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Senate Gives Preliminary Approval to Transportation Plan

April 17, 2002
By: Kathryn Handley
State Capital Bureau
Links: SB 915

Sponsor:Sen. Morris Westfall, R-Halfway
Description:tax increase to fund transportation
Current Status:preliminary approval by Senate
Next Step:final approval by Senate, House vote

JEFFERSON CITY - Missourians would get to decide if they want improved roadways enough to foot the nearly $500 million bill themselves under a transportation proposal that gained preliminary Senate approval Wednesday.

The plan, sponsored by the Senate Transportation Committee Chairman, Morris Westfall, R-Halfway, would raise Missouri's general sales tax by 3/8 of a cent, to 4.6 cents per dollar, and increase the gasoline tax by 6 cents, to 23 cents per gallon, to fund transportation projects. The proposal would require voter approval to become law.

The proposal is expected to create nearly $500 million in additional revenue each year. State highways and bridges would receive $385 million, $77 million would go to local roads, $27 million to alternative transportation and $8.5 million for biodeisel and ethanol programs.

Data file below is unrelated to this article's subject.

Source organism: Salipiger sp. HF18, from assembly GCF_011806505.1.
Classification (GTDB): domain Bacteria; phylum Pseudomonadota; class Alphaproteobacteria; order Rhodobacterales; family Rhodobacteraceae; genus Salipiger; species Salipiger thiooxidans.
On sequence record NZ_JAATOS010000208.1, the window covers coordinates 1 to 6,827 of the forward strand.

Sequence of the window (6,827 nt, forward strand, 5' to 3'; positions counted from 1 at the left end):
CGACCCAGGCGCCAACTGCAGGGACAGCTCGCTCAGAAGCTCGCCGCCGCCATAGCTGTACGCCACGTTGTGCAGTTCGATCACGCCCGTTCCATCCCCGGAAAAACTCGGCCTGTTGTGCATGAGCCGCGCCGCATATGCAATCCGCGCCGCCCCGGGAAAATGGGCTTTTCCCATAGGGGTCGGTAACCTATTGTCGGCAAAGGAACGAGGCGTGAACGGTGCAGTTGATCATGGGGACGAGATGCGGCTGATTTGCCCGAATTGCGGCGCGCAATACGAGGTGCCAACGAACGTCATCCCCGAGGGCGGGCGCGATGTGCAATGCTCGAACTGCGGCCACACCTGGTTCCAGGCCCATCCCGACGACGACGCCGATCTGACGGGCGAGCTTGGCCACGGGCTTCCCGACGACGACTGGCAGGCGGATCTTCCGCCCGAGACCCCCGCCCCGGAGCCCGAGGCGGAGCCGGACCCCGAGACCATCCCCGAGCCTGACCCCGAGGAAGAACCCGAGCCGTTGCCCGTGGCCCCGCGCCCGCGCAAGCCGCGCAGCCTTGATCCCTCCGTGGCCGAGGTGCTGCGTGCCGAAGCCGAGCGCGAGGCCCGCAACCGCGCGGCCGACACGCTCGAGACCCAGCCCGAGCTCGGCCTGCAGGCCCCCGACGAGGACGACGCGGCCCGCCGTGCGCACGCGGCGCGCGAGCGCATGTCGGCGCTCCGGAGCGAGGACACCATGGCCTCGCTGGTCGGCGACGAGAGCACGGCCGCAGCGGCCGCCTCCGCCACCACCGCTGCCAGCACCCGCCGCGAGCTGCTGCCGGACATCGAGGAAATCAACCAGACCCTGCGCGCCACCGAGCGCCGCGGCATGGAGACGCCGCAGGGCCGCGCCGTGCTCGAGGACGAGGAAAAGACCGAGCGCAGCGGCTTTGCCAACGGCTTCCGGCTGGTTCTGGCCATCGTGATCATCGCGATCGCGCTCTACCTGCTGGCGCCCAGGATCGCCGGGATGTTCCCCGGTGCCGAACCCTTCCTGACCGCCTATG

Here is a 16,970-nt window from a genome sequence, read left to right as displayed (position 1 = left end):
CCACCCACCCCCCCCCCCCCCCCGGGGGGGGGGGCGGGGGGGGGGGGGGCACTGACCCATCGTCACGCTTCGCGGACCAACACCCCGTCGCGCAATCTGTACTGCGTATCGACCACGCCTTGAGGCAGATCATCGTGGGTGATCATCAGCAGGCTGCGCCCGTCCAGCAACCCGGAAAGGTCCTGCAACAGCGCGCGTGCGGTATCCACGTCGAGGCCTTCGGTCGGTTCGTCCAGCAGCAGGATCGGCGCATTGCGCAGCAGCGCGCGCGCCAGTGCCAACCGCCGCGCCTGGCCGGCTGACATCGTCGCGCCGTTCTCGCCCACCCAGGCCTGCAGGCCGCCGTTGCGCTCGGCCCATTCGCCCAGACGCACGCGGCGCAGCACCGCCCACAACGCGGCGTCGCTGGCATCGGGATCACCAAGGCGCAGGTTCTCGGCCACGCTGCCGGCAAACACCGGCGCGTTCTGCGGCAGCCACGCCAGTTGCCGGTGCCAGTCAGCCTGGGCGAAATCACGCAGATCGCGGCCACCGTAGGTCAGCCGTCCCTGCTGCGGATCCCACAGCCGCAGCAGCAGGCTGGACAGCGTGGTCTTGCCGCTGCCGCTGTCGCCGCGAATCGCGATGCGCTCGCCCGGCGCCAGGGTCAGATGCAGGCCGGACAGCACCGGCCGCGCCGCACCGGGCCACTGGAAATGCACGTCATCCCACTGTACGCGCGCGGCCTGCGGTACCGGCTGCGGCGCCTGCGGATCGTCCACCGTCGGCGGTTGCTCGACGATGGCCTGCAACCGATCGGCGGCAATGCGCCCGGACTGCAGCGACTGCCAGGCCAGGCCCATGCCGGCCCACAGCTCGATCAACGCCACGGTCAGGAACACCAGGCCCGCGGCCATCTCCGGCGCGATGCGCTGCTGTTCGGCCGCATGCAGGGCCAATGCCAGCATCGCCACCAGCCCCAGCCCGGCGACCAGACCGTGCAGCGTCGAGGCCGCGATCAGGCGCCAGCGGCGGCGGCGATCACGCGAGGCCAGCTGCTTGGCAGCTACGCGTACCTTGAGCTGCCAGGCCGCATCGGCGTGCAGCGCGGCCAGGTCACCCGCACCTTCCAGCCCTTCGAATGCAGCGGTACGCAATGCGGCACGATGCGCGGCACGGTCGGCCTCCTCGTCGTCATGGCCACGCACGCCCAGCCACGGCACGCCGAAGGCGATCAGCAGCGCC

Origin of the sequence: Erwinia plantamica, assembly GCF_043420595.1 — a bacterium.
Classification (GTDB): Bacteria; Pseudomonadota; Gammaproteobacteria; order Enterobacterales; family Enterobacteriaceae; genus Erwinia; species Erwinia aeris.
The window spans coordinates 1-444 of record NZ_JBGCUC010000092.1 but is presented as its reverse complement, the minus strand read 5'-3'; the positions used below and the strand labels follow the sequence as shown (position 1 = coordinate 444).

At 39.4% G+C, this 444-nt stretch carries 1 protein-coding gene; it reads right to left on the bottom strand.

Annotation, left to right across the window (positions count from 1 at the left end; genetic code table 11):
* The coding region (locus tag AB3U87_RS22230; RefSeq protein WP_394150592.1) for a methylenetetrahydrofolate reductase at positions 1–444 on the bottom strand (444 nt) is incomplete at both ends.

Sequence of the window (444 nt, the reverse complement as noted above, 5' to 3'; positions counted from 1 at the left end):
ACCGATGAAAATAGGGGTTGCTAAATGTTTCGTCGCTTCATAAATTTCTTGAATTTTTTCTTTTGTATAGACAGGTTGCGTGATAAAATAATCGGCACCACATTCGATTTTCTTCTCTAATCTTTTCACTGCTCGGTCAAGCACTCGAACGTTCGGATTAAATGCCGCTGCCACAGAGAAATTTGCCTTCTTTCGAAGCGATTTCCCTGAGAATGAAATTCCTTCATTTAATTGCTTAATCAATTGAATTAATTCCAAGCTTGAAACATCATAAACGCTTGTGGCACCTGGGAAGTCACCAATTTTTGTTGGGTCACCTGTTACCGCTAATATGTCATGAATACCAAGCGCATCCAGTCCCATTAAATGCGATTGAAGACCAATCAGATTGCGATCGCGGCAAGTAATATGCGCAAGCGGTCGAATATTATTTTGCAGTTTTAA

The approval vote of 21 to 9 marked a positive change from last week's sentiment, when the bill was placed on the informal calendar after extended discussion by rural Republican senators prevented a vote. Rural Republican opposition killed a similar transportation bill proposed by Gov. Bob Holden last year. Westfall, a rural Republican himself, was among those who helped defeat the governor's transportation proposal.

Westfall, who will be term-limited after this session, has since changed his tune. However, he said his proposal was less costly than the governor's. After spending a year riding Missouri's roads, he said he feels a tax increase is necessary.

"I think this will get around 100 million into the interstate system," he said. "No, that won't get the interstate system ideal, but it will make significant progress."

Westfall said his bill will probably come up for a vote in the Senate early next week. He said he expects the final vote to be similar to today's vote of 21 to 9 in favor of the proposal.

If the bill does gain Senate approval, a House vote will still be necessary.

However, since the session adjourns on May 17, time is of the essence.

"I bet we'll be into the last day," Westfall said. "We'll try to avoid that, but it will definitely be the last week."